Playing Poker for a Living… or at least very seriously.
By Keith ‘The Camel’ Hawkins
Recently there seems to have been a rash of people giving up work to play poker for a living. I have twice decided the world of employment didn’t really suit me so handed in my notice and tried my luck as a professional poker player.
I made numerous mistakes in the way I went about it first time around and I am attempting to do it properly this time. Perhaps if you are thinking of packing it all in after a couple of positive results in your local £10 comp you should think about at least a couple of the points below:
*1 Don’t play too much. Poker is very addictive and can rapidly control your life. First time round I played virtually 7 nights a week and my game rapidly suffered as I became bored and stale. One of the best players I know is skint, and I think he would agree that he played too much.
*2 Have other interests. Related to *1 of course. Go on non-poker holidays, go to the theatre or cinema, play snooker or football or whatever is your bag. You will rapidly become a poker bore if you have nothing else to talk about save poker. Try and maintain a circle of friends outside poker; believe me, you will be desperate to talk about something else after a while!
*3 Keep separate playing and living bankrolls. This is a point where I fell down badly first time round, and to be honest many people do. How on earth can you expect to play your best poker if you don’t know where next months rent is coming from? I would say you must have at least 6 months living money in a bank account where you can’t get at it.
*4 Never borrow or lend significant amounts of money. No, I’m not talking about the odd score for a buyin. Last time round, people I thought I could trust, twice stiffed me for a lot of money. Do you really need to worry about debts, when you will have plenty to worry about without this problem?
*5 Trust no one. I’m afraid I have to admit there are a lot of rogues, lowlifes and petty scam artists in poker. Throughout my life I have trusted people until they have given me reason to doubt them. In poker, sadly, it is safer to assume you can’t trust someone until they prove otherwise.
*6 Try to find someone "on the tour" you can confide in, (not just to have a chat with at the bar or over dinner). On the whole, most people don’t give a damn about how you are going, and it’s comforting to have someone to bitch at, whine to and moan with. but be prepared to act in the same role for them! Also, it’s nice to have someone to travel to tournaments with who hopefully shares some of your interests and maybe shares your sense of humour.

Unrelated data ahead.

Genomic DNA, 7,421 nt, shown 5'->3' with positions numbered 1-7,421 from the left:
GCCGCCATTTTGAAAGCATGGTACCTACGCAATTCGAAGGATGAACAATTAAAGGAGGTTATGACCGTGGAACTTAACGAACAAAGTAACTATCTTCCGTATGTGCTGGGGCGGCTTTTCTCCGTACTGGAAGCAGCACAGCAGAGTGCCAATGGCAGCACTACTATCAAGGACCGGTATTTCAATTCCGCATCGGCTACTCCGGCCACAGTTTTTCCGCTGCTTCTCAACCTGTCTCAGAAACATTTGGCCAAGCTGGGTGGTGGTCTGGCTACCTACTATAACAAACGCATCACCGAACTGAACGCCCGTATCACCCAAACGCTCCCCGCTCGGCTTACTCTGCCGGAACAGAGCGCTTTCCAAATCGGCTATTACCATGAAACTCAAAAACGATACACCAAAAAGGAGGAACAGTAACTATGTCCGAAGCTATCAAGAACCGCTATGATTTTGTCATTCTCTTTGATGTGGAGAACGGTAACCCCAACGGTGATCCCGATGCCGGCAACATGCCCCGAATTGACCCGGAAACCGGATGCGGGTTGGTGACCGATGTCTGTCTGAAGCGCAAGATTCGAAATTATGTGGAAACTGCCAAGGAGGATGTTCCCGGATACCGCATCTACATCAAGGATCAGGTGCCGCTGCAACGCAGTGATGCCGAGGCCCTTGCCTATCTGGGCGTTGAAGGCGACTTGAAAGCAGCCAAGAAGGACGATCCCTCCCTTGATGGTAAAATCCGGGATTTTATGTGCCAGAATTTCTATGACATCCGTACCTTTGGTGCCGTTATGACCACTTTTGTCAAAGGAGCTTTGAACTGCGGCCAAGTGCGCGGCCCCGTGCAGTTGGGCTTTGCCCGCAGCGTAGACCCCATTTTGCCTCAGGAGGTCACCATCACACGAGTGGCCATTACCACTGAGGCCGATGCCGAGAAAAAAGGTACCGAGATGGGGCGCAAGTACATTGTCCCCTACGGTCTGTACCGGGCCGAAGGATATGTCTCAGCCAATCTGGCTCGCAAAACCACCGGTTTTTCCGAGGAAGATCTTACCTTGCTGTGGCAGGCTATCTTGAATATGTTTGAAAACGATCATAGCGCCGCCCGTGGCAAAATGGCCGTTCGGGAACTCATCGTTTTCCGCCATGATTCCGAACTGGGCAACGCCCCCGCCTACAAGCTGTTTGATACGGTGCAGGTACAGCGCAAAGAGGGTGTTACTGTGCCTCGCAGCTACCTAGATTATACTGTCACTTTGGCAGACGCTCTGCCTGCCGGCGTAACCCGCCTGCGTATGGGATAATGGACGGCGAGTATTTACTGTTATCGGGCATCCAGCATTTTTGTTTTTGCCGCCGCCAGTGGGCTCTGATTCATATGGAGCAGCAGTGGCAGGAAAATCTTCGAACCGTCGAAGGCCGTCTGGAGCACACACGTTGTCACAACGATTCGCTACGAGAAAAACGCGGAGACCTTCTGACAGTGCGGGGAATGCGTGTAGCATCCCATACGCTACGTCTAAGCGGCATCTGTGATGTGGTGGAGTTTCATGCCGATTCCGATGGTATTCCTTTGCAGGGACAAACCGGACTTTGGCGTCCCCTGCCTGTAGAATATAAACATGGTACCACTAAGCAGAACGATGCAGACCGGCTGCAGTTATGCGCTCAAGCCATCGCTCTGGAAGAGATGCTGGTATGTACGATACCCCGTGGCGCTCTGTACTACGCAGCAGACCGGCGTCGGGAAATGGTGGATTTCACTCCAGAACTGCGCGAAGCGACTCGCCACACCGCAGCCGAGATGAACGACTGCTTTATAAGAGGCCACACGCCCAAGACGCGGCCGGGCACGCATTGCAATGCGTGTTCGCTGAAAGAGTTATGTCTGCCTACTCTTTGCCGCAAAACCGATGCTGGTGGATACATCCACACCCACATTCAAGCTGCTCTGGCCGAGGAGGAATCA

*7 Don’t cut down unnecessarily on expenses. Say for example, you are going to the Masterclassics in Amsterdam and are planning to play all the tournaments costing you a total of 6000 euro or so (about £4000). What is the upside of trying to save 50 euro per night by staying in a flea pit, where the hot water in the shower doesn’t work, you have bugs walking up the wall, you can’t sleep because there are cats mating in the courtyard and the breakfast tastes like it should have been fed to the dog? I’m not saying book the Marriott wherever you are going, just somewhere clean and comfortable. Your results will reflect this.
*8 If you have success, ignore the snipers. Poker is the worst game for jealousy, it sometimes seems like everyone wants you to fail. You will find out who your real friends are at this time, because they are genuinely happy for you, not just looking for a few quid because you won.
*9 Try to keep some form of emotional stability. You are certainly not as good as your best result suggests you are. There is always someone significantly better than you. Ego is the most expensive failing in poker. try not to have one. On the other hand, you are almost certainly not as bad as you worst run tells you. Avoiding doing serious amounts of cash when you are suffering a run of bad results is an important factor in becoming a successful pro.
*10 Don’t have leaks. My biggest failing is my amazing ability to lose a pot at the poker table and then go and blow a fortune on the dice / roulette / blackjack tables (delete as appropriate). In the 2001 WSOP main event I had a nice stack midway through day 2. I got all my chips in preflop with AA against QQ. A queen arrives on the river. Like a prat, I proceeded downstairs and blew a five-figure fortune at craps. Don’t do it. There is always tomorrow.
*11 Don’t close all doors on the world of work. Poker is tough (as you know) and most people don’t make it as a pro poker player. If you can’t make it pay it doesn’t mean you aren’t a good player, it just means the life isn’t for you. When you quit your job, don’t tell your boss what you really think of him. you may just need him for a reference in two years time!
*12 Finally, (and MOST IMPORTANTLY!) enjoy it! Don’t become one of those bad tempered gits (like those who used to frequent the cash game at Russell Sq) who play because they have to, not because they want to. Playing poker seriously is a great life; you will meet some fascinating, funny, interesting and, let’s be honest, bizarre people. What is the point of giving up work to do something so risky if you don’t enjoy doing it? Don’t be a grouch, enjoy other peoples successes, don’t become a bad beat moaner, enjoy the combat but enjoy a beer with the "enemy" afterwards. Enjoy meeting new people and seeing new places. And have fun. Poker is the best game in the world, and if you are lucky enough to be playing it for a living, remember that next time your aces are cracked by 10, 6 suited, the person holding that hand has to go to work tomorrow morning. You have some serious lying in to do!
Next month we have some tips for playing online poker for you… Join us then.